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Review: Sinfonia Viva with Natalie Clein, cello plus After:HOURS concert
Royal Concert Hall, Nottingham - Tuesday 2nd November 2010
Juxtaposing the suite from Stravinsky's Pulcinella (the cradle of his neo-classical style) and Sibelius's Third Symphony, Sinfonia Viva and Principal Conductor André de Rider not only offered a piquant study in contrasts but highlighted the degree to which Sibelius's taut masterpiece itself represents something of a neo-classical outlook, albeit of a Beethovenian rather than a mid eighteenth-century kind.
The Stravinsky performance was bright and tangy, but with plenty of expressive warmth, too. The Tarantella, in particular, was full of springy balletic vigour, the grace and elegance of the Gavotte was subverted by just the right amount of street-theatre vulgarity in the trombone/bass duo of the Vivo that followed.
The fresh, energised account of the Sibelius preserved a sense of mystery at the music's heart while still keeping it on a tight rein and building an impressive sense of momentum; the broad sweep of the finale was particularly compelling.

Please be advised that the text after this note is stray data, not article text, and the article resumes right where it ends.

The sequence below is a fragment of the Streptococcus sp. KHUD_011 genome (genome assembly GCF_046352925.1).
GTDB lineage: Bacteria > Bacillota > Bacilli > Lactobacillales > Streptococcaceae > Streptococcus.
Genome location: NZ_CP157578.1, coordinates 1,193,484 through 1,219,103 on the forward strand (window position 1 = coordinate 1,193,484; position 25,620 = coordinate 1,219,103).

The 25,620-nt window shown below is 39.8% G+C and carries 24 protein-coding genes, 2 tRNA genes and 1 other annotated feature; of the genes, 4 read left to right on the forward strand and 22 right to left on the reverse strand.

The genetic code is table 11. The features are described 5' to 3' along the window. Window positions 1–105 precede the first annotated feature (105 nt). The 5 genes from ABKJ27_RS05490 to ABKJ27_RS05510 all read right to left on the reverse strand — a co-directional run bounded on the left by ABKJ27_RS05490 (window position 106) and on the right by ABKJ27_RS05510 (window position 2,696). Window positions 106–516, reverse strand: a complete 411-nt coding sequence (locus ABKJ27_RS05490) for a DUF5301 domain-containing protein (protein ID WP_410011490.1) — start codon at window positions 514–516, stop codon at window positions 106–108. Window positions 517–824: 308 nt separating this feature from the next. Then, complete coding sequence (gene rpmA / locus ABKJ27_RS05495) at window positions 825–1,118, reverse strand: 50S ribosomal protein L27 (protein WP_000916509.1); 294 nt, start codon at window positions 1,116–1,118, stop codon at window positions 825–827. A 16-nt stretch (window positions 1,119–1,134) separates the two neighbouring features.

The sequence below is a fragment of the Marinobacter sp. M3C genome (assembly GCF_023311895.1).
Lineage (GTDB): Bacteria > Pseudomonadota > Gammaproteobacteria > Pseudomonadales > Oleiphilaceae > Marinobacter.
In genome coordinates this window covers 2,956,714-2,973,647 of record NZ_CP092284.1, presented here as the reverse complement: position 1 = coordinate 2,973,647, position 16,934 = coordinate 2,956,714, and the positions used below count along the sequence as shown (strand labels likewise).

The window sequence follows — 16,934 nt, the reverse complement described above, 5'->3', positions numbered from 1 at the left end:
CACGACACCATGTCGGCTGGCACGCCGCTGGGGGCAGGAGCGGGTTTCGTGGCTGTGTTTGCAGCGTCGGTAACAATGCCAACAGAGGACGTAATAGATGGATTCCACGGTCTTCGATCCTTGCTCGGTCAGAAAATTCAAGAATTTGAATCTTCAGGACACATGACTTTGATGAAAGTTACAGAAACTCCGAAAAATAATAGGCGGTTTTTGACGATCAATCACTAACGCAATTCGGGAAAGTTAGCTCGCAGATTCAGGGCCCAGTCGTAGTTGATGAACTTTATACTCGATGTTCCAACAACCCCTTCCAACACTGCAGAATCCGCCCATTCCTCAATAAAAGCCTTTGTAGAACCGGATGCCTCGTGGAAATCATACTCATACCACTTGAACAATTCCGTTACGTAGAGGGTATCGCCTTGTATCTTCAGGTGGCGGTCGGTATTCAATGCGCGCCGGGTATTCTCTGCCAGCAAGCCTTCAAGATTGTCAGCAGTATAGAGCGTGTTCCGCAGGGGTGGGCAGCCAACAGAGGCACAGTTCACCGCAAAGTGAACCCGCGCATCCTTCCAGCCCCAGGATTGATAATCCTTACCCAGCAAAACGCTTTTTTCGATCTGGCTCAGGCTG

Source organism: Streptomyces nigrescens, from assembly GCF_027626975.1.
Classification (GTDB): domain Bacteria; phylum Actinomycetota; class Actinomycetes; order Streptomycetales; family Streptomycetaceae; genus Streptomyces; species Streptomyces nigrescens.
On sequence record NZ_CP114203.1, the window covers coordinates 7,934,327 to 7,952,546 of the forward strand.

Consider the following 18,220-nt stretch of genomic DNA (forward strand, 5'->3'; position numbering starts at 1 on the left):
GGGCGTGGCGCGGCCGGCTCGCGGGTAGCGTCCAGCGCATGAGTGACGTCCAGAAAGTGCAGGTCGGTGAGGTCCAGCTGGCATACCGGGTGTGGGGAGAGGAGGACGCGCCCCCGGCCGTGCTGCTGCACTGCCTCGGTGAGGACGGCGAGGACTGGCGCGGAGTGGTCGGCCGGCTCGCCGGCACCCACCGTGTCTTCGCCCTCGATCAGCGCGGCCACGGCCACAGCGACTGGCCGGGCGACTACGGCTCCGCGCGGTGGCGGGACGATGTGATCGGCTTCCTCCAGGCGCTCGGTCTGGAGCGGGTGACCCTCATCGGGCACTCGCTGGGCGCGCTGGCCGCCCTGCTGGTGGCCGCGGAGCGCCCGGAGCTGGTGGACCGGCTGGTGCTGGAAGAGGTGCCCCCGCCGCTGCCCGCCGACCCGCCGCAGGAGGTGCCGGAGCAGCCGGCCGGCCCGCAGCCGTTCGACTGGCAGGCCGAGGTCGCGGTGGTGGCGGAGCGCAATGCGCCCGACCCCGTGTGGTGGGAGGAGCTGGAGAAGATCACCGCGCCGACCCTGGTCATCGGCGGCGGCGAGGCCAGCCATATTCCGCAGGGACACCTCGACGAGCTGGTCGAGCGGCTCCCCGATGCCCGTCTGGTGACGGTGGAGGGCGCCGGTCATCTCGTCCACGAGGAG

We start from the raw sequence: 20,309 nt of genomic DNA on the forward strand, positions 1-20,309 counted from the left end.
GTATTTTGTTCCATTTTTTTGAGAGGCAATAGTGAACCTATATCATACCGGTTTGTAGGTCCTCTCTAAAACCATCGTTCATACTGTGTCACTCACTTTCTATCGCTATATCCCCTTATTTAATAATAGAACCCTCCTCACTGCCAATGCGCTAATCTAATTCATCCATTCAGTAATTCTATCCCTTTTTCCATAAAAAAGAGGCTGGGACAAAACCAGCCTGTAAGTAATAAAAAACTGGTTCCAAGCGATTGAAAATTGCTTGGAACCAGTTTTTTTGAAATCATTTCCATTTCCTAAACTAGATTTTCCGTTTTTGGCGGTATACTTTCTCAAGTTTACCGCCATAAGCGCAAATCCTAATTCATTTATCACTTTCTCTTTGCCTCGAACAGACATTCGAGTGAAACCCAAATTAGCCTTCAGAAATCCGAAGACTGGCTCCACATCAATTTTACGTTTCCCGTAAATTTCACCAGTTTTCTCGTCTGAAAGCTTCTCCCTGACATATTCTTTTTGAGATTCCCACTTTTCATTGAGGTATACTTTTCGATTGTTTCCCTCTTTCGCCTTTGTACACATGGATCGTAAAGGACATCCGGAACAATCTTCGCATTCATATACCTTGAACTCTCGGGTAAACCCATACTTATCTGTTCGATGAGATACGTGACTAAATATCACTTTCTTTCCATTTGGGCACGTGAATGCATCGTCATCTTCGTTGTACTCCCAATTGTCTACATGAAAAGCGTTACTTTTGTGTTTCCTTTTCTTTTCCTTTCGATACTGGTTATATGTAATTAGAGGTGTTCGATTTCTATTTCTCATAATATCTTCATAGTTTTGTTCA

Natalie Clein was the eloquent soloist in a performance of Barber's Cello Concerto that balanced incisive energy and strong, singing lines. The dark-toned second movement was powerfully shaped, the broad climax given the appropriate degree of weight.
The After Hours concert following the main event began with André de Ridder directing a deliciously crisp reading of Stravinsky's Octet. I don't remember hearing the various dance characteristics of the individual variations in the second movement brought out so clearly before, and the finale bubbled away merrily.
Natalie Clein returned to give a performance of Bach's G minor Cello Suite that expertly balanced the dance element with the contemplative, particularly in a searching account of the Sarabande.
Sadly, I was not able to stay for the new work by Viva's Composer in the House, Anna Meredith, an Octet scored for the same line-up as Stravinsky's.
Review by Mike Wheeler